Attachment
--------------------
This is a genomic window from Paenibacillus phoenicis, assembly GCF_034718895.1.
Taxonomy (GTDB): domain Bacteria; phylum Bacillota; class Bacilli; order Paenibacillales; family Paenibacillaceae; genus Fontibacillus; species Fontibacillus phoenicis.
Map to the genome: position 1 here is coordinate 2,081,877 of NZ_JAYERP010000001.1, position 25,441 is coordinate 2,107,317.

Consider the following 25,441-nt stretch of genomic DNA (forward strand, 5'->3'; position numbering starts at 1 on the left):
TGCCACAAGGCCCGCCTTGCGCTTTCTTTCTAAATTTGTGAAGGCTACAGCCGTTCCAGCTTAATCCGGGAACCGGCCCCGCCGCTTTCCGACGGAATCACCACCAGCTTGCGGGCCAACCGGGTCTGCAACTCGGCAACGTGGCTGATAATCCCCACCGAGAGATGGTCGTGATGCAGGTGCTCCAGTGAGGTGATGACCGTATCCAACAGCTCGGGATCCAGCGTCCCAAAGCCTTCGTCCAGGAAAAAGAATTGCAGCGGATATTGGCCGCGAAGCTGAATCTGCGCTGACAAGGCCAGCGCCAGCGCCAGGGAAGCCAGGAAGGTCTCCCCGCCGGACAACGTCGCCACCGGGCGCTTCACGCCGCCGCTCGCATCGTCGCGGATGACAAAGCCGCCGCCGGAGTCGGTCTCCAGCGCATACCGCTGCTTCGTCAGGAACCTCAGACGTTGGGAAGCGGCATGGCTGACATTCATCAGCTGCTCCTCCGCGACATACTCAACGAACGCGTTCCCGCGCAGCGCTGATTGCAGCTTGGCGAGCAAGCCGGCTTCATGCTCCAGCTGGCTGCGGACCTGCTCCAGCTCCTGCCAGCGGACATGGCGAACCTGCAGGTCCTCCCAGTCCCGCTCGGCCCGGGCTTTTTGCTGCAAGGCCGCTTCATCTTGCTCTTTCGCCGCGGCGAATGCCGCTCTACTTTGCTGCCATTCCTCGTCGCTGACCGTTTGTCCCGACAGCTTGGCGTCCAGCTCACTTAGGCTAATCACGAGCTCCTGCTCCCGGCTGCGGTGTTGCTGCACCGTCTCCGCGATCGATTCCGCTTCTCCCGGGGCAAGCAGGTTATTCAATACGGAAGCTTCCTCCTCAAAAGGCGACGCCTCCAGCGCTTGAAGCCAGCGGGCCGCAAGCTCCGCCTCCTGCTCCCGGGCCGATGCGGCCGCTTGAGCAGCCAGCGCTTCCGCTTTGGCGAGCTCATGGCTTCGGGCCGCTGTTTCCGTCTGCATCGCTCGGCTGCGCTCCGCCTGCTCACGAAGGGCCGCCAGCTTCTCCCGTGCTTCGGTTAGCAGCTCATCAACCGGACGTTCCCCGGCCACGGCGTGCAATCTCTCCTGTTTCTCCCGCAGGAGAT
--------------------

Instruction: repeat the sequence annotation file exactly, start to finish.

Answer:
This is a genomic window from Paenibacillus phoenicis, assembly GCF_034718895.1.
Taxonomy (GTDB): domain Bacteria; phylum Bacillota; class Bacilli; order Paenibacillales; family Paenibacillaceae; genus Fontibacillus; species Fontibacillus phoenicis.
Map to the genome: position 1 here is coordinate 2,081,877 of NZ_JAYERP010000001.1, position 25,441 is coordinate 2,107,317.

Consider the following 25,441-nt stretch of genomic DNA (forward strand, 5'->3'; position numbering starts at 1 on the left):
TGCCACAAGGCCCGCCTTGCGCTTTCTTTCTAAATTTGTGAAGGCTACAGCCGTTCCAGCTTAATCCGGGAACCGGCCCCGCCGCTTTCCGACGGAATCACCACCAGCTTGCGGGCCAACCGGGTCTGCAACTCGGCAACGTGGCTGATAATCCCCACCGAGAGATGGTCGTGATGCAGGTGCTCCAGTGAGGTGATGACCGTATCCAACAGCTCGGGATCCAGCGTCCCAAAGCCTTCGTCCAGGAAAAAGAATTGCAGCGGATATTGGCCGCGAAGCTGAATCTGCGCTGACAAGGCCAGCGCCAGCGCCAGGGAAGCCAGGAAGGTCTCCCCGCCGGACAACGTCGCCACCGGGCGCTTCACGCCGCCGCTCGCATCGTCGCGGATGACAAAGCCGCCGCCGGAGTCGGTCTCCAGCGCATACCGCTGCTTCGTCAGGAACCTCAGACGTTGGGAAGCGGCATGGCTGACATTCATCAGCTGCTCCTCCGCGACATACTCAACGAACGCGTTCCCGCGCAGCGCTGATTGCAGCTTGGCGAGCAAGCCGGCTTCATGCTCCAGCTGGCTGCGGACCTGCTCCAGCTCCTGCCAGCGGACATGGCGAACCTGCAGGTCCTCCCAGTCCCGCTCGGCCCGGGCTTTTTGCTGCAAGGCCGCTTCATCTTGCTCTTTCGCCGCGGCGAATGCCGCTCTACTTTGCTGCCATTCCTCGTCGCTGACCGTTTGTCCCGACAGCTTGGCGTCCAGCTCACTTAGGCTAATCACGAGCTCCTGCTCCCGGCTGCGGTGTTGCTGCACCGTCTCCGCGATCGATTCCGCTTCTCCCGGGGCAAGCAGGTTATTCAATACGGAAGCTTCCTCCTCAAAAGGCGACGCCTCCAGCGCTTGAAGCCAGCGGGCCGCAAGCTCCGCCTCCTGCTCCCGGGCCGATGCGGCCGCTTGAGCAGCCAGCGCTTCCGCTTTGGCGAGCTCATGGCTTCGGGCCGCTGTTTCCGTCTGCATCGCTCGGCTGCGCTCCGCCTGCTCACGAAGGGCCGCCAGCTTCTCCCGTGCTTCGGTTAGCAGCTCATCAACCGGACGTTCCCCGGCCACGGCGTGCAATCTCTCCTGTTTCTCCCGCAGGAGAT